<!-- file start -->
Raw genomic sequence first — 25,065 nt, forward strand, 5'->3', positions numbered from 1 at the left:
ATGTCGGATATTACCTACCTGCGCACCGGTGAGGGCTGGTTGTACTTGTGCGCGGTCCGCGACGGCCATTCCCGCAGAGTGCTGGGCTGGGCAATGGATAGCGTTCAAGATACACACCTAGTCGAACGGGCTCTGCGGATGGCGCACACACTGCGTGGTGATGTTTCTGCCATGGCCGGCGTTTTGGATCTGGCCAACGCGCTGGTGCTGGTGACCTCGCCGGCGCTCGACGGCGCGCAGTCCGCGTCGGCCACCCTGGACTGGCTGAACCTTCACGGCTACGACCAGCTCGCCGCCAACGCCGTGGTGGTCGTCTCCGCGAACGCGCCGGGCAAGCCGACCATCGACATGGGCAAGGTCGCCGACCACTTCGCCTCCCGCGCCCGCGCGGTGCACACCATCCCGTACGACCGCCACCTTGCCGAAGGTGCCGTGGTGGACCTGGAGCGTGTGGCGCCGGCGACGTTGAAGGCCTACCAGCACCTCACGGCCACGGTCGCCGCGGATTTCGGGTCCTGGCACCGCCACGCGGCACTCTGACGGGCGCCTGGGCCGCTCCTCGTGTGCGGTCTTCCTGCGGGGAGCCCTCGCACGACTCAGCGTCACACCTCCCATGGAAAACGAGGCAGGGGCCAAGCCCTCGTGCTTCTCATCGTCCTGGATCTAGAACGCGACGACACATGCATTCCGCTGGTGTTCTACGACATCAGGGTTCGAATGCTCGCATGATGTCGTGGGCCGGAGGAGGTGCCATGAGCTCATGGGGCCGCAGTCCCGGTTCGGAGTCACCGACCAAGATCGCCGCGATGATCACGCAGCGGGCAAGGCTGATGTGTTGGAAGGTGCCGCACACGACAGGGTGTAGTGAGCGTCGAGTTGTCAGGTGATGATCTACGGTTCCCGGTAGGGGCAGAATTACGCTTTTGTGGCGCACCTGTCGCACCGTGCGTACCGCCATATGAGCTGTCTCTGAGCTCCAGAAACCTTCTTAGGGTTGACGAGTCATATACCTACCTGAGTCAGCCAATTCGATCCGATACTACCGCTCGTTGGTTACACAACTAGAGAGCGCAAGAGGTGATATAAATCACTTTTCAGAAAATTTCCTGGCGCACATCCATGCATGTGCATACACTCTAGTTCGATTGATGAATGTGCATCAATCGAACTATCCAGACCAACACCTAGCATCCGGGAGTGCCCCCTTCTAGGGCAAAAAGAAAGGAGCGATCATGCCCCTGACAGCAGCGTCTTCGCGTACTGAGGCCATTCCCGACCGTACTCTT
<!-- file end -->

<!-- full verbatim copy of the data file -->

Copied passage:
Raw genomic sequence first — 25,065 nt, forward strand, 5'->3', positions numbered from 1 at the left:
ATGTCGGATATTACCTACCTGCGCACCGGTGAGGGCTGGTTGTACTTGTGCGCGGTCCGCGACGGCCATTCCCGCAGAGTGCTGGGCTGGGCAATGGATAGCGTTCAAGATACACACCTAGTCGAACGGGCTCTGCGGATGGCGCACACACTGCGTGGTGATGTTTCTGCCATGGCCGGCGTTTTGGATCTGGCCAACGCGCTGGTGCTGGTGACCTCGCCGGCGCTCGACGGCGCGCAGTCCGCGTCGGCCACCCTGGACTGGCTGAACCTTCACGGCTACGACCAGCTCGCCGCCAACGCCGTGGTGGTCGTCTCCGCGAACGCGCCGGGCAAGCCGACCATCGACATGGGCAAGGTCGCCGACCACTTCGCCTCCCGCGCCCGCGCGGTGCACACCATCCCGTACGACCGCCACCTTGCCGAAGGTGCCGTGGTGGACCTGGAGCGTGTGGCGCCGGCGACGTTGAAGGCCTACCAGCACCTCACGGCCACGGTCGCCGCGGATTTCGGGTCCTGGCACCGCCACGCGGCACTCTGACGGGCGCCTGGGCCGCTCCTCGTGTGCGGTCTTCCTGCGGGGAGCCCTCGCACGACTCAGCGTCACACCTCCCATGGAAAACGAGGCAGGGGCCAAGCCCTCGTGCTTCTCATCGTCCTGGATCTAGAACGCGACGACACATGCATTCCGCTGGTGTTCTACGACATCAGGGTTCGAATGCTCGCATGATGTCGTGGGCCGGAGGAGGTGCCATGAGCTCATGGGGCCGCAGTCCCGGTTCGGAGTCACCGACCAAGATCGCCGCGATGATCACGCAGCGGGCAAGGCTGATGTGTTGGAAGGTGCCGCACACGACAGGGTGTAGTGAGCGTCGAGTTGTCAGGTGATGATCTACGGTTCCCGGTAGGGGCAGAATTACGCTTTTGTGGCGCACCTGTCGCACCGTGCGTACCGCCATATGAGCTGTCTCTGAGCTCCAGAAACCTTCTTAGGGTTGACGAGTCATATACCTACCTGAGTCAGCCAATTCGATCCGATACTACCGCTCGTTGGTTACACAACTAGAGAGCGCAAGAGGTGATATAAATCACTTTTCAGAAAATTTCCTGGCGCACATCCATGCATGTGCATACACTCTAGTTCGATTGATGAATGTGCATCAATCGAACTATCCAGACCAACACCTAGCATCCGGGAGTGCCCCCTTCTAGGGCAAAAAGAAAGGAGCGATCATGCCCCTGACAGCAGCGTCTTCGCGTACTGAGGCCATTCCCGACCGTACTCTT